Sit and drink and sit and drink and sit.
If she doesn’t show up soon, I swear I’m going to wear this guy’s guts for suspenders. I’m going to take this place apart brick by brick. That’s not much of a boast. The bricks only have a passing relationship to each other anyway. The mortar looks like it was mixed from the stuff in funeral urns and mouthwash. The spiderwebs are structural, installed in the 17th century. The spiders have long since moved to a nicer place, like a sewer or the bottom of a shoe. Columbus’s dandruff is hanging in the stuff.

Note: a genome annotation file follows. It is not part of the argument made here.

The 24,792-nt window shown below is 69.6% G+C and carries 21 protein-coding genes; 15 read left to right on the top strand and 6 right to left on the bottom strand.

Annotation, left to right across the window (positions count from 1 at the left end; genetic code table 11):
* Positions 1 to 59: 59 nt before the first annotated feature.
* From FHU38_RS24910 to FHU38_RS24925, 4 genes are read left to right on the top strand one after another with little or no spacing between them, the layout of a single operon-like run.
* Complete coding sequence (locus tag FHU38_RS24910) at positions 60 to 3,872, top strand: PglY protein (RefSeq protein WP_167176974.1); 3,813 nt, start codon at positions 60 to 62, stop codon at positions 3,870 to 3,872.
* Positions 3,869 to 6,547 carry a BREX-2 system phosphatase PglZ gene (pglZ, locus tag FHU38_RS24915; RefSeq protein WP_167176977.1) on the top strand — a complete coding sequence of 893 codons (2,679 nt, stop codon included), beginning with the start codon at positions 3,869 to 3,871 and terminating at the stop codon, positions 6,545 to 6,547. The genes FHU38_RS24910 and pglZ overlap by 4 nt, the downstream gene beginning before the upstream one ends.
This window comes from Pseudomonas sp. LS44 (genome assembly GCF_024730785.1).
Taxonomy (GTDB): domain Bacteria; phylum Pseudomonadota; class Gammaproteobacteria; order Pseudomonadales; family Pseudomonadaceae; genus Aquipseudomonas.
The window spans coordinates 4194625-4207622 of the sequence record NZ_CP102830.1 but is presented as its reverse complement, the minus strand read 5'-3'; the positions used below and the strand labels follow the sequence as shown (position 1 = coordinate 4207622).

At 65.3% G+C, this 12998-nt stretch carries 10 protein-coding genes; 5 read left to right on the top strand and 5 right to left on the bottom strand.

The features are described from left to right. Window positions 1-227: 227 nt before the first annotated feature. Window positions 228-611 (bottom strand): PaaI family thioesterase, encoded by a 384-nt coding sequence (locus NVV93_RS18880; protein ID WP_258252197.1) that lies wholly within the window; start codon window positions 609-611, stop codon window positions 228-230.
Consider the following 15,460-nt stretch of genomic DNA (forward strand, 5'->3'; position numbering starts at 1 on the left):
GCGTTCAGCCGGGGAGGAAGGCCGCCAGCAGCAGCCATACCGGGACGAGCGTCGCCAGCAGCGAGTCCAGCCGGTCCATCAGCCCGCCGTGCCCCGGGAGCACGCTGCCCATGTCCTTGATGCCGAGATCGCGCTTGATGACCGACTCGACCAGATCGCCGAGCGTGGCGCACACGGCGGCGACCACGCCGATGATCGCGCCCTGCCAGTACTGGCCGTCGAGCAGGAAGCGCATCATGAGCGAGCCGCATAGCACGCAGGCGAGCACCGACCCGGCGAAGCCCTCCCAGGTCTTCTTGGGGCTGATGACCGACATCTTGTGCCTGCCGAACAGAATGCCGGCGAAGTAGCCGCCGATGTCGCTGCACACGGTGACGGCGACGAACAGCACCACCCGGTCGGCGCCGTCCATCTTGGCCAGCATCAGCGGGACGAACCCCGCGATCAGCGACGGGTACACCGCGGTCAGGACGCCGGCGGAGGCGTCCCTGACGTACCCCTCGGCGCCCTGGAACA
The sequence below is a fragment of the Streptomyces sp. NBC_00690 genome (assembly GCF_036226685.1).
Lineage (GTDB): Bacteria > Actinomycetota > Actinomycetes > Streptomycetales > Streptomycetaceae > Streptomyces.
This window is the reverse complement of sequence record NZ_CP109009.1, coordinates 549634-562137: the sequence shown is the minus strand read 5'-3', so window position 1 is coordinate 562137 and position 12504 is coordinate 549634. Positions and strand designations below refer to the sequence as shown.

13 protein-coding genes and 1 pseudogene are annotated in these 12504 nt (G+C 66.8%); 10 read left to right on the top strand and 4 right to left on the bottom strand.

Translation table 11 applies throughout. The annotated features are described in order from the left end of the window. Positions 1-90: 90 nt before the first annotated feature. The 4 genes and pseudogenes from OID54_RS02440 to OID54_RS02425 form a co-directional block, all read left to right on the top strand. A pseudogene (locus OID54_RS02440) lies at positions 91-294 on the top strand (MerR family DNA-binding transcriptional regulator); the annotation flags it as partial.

I grew up in the street and turned out as tough and smart as any hydrant, but around here I’m like a clockmaker. They come and go as they please, and setting a date or a time on something is like lighting candles in church. Might work; who knows? I like the churches here better, too. There’s guys on the walls eating people whole and stabbing them with pitchforks and cooking them in pots. I go in there when the monk’s off and sit among my own kind.
The waitress ain’t half bad –more like three-quarters — but all these dago women sure got some melons in their sacks. I swear they wear brassieres to hold them down, not up. They’d just as soon stab you as tell you to take out the garbage, but that’s half the fun in it, ain’t it? But sleeping with one eye on the door and one eye on the kitchen knives wears a man out after a while. I wish the Germans were still here so I could kill someone and not get yelled at.